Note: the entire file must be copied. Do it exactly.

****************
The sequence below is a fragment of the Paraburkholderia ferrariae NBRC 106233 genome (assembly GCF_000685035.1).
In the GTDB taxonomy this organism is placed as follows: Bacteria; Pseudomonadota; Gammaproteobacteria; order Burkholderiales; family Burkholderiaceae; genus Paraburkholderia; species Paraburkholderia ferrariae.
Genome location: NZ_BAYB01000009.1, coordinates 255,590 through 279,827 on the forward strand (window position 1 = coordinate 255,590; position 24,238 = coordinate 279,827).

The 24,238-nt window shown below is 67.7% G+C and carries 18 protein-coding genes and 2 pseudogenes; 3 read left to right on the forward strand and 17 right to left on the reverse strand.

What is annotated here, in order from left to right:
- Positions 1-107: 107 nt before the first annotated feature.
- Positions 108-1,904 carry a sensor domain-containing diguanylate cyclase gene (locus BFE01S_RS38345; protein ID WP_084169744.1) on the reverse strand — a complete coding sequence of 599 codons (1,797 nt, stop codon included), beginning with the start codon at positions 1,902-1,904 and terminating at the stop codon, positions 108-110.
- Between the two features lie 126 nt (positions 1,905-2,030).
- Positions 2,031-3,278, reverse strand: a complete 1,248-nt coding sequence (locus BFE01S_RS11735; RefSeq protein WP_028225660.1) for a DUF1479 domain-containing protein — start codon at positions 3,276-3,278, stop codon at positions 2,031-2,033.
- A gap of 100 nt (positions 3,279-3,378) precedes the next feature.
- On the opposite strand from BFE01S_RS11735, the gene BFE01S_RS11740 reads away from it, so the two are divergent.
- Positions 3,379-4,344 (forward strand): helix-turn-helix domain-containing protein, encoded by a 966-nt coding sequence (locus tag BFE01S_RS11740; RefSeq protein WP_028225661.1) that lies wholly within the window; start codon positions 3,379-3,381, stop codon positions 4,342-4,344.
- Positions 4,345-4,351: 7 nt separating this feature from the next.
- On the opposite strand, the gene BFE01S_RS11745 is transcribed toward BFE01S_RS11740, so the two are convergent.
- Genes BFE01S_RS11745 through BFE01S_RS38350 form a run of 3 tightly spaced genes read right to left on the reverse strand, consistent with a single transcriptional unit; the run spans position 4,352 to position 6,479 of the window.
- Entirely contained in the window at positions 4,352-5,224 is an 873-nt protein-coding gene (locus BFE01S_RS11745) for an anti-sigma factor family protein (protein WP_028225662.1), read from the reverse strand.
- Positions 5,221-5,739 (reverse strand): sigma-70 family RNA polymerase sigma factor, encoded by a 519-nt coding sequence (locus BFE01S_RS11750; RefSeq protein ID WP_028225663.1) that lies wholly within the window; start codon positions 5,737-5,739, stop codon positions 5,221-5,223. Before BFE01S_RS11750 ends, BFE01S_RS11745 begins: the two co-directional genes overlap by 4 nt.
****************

The sequence below is a fragment of the Paraburkholderia ferrariae NBRC 106233 genome (assembly GCF_000685035.1).
In the GTDB taxonomy this organism is placed as follows: Bacteria; Pseudomonadota; Gammaproteobacteria; order Burkholderiales; family Burkholderiaceae; genus Paraburkholderia; species Paraburkholderia ferrariae.
Genome location: NZ_BAYB01000009.1, coordinates 255,590 through 279,827 on the forward strand (window position 1 = coordinate 255,590; position 24,238 = coordinate 279,827).

The 24,238-nt window shown below is 67.7% G+C and carries 18 protein-coding genes and 2 pseudogenes; 3 read left to right on the forward strand and 17 right to left on the reverse strand.

What is annotated here, in order from left to right:
- Positions 1-107: 107 nt before the first annotated feature.
- Positions 108-1,904 carry a sensor domain-containing diguanylate cyclase gene (locus BFE01S_RS38345; protein ID WP_084169744.1) on the reverse strand — a complete coding sequence of 599 codons (1,797 nt, stop codon included), beginning with the start codon at positions 1,902-1,904 and terminating at the stop codon, positions 108-110.
- Between the two features lie 126 nt (positions 1,905-2,030).
- Positions 2,031-3,278, reverse strand: a complete 1,248-nt coding sequence (locus BFE01S_RS11735; RefSeq protein WP_028225660.1) for a DUF1479 domain-containing protein — start codon at positions 3,276-3,278, stop codon at positions 2,031-2,033.
- A gap of 100 nt (positions 3,279-3,378) precedes the next feature.
- On the opposite strand from BFE01S_RS11735, the gene BFE01S_RS11740 reads away from it, so the two are divergent.
- Positions 3,379-4,344 (forward strand): helix-turn-helix domain-containing protein, encoded by a 966-nt coding sequence (locus tag BFE01S_RS11740; RefSeq protein WP_028225661.1) that lies wholly within the window; start codon positions 3,379-3,381, stop codon positions 4,342-4,344.
- Positions 4,345-4,351: 7 nt separating this feature from the next.
- On the opposite strand, the gene BFE01S_RS11745 is transcribed toward BFE01S_RS11740, so the two are convergent.
- Genes BFE01S_RS11745 through BFE01S_RS38350 form a run of 3 tightly spaced genes read right to left on the reverse strand, consistent with a single transcriptional unit; the run spans position 4,352 to position 6,479 of the window.
- Entirely contained in the window at positions 4,352-5,224 is an 873-nt protein-coding gene (locus BFE01S_RS11745) for an anti-sigma factor family protein (protein WP_028225662.1), read from the reverse strand.
- Positions 5,221-5,739 (reverse strand): sigma-70 family RNA polymerase sigma factor, encoded by a 519-nt coding sequence (locus BFE01S_RS11750; RefSeq protein ID WP_028225663.1) that lies wholly within the window; start codon positions 5,737-5,739, stop codon positions 5,221-5,223. Before BFE01S_RS11750 ends, BFE01S_RS11745 begins: the two co-directional genes overlap by 4 nt.